Still, a trip with Ellen to Australia would bolster Antoine’s spirits. When he told me about this contest, he didn’t mention how Ellen makes him laugh (though she does); he commented on how she’s always helping people. Ellen is the kind of person Antoine admires—happy, engaged with life, and ready to lend a hand. What he doesn’t realize is that he is that same kind of person, and the one that everyone around him is admiring.

Two Tied Together Forever

Many thanks to my step-daughter, Lydia Wilson, for contributing this essay. Lydia is a junior at Houghton College, majoring in Art and Creative Writing.

“Sometimes you have no control over what will happen next.” So begins Lynn Joseph’s book The Color of My Words. As an 11-year-old reading those words for the first time, I slid past them with the ease of childhood naivete and continued to the rest of the story, the exciting parts, the action. I followed eagerly the adventures of Ana Rosa, a young girl living in the Dominican Republic. Ana Rosa was 12 years old, only a year older than I. And she loved to write, just as I did. She filled notebook upon notebook with descriptions of the world around her, “words about Mount Isabel de Torres, and about Sosua Beach, which [she] love[d]. [She] wrote about the niños, and about climbing [her] favorite gri gri tree.” I had my own notebooks, decorated with Lisa Frank ponies and Hello Kitty. The insides, with accompanying stickers, were filled with lists of my own—all the pets my family had ever owned, the names of all the neighbor lady’s cats, the names of my stuffed animals; names for my future children; my favorite songs. Everything. Ana Rosa and I were just alike.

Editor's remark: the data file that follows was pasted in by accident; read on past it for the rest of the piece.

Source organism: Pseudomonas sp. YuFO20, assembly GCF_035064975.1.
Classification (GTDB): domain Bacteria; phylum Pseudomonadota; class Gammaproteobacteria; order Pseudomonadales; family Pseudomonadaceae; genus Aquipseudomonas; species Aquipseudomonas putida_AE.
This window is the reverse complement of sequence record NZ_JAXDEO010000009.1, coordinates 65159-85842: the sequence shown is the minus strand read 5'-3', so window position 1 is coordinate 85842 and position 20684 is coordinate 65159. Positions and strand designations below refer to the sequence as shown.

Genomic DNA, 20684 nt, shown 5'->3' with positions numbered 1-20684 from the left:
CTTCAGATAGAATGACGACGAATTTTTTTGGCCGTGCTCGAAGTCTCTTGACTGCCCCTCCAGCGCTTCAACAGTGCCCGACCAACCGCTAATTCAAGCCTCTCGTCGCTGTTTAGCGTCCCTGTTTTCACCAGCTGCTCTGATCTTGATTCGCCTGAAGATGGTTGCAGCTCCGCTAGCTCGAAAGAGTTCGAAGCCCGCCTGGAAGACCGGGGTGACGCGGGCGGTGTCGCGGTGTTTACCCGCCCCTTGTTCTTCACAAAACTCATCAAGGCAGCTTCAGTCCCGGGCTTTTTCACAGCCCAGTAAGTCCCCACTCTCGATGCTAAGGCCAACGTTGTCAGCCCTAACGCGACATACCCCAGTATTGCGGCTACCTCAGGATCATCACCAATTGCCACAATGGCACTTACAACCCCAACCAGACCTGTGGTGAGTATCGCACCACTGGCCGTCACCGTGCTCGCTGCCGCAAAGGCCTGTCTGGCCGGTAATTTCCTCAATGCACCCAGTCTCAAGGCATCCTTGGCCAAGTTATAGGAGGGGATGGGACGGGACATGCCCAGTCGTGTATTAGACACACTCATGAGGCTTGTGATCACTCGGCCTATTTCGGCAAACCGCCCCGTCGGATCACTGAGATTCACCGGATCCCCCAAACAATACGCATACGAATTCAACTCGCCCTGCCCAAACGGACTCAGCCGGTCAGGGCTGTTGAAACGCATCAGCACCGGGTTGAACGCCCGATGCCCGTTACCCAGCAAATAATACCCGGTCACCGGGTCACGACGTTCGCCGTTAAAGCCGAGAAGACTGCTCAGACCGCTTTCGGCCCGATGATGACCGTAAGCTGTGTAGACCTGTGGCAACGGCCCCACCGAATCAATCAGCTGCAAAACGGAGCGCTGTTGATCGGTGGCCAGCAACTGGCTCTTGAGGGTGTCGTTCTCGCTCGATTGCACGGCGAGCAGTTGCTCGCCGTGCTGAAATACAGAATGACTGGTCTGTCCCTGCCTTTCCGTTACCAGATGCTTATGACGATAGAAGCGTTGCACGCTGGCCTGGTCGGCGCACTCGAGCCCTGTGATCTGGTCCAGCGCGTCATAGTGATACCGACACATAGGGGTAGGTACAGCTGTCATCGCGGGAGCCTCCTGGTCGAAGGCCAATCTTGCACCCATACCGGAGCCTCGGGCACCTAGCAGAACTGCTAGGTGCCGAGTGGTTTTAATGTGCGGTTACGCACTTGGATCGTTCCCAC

But sometimes you have no control over what will happen next, and as Ana Rosa’s story continued, her life became less and less like my own.

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Mouthwatering Recipes of Appetizers and Street Snacks


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Thai snacks are served between meals to ease the pangs of hunger, and they generally come in the form of steamed, grilled, or fried appetizers. Things like hand made spring rolls with dipping sauce, pork balls in a nest, golden cups with tuna filling.

That’s bad news for someone who is often too busy to get even one meal on the table for her exchange from Thailand whose mother’s favorite hobby is cooking. But I’m willing to give it a try at least for today, which is Jittrakarn’s birthday—or Susan, as we prefer to call her. Susan is a 15-, now 16-, year-old high school student who moved from a Buddhist home downtown Bangkok to our farmhouse in Indiana headed up by a Wesleyan pastor. She is her parents’ only child, and we are a family of eight. She has a dog, we have a cat, and she gets the giggles when she sees how much we spoil it. (“In Thailand, cats are not pets,” she tells me.)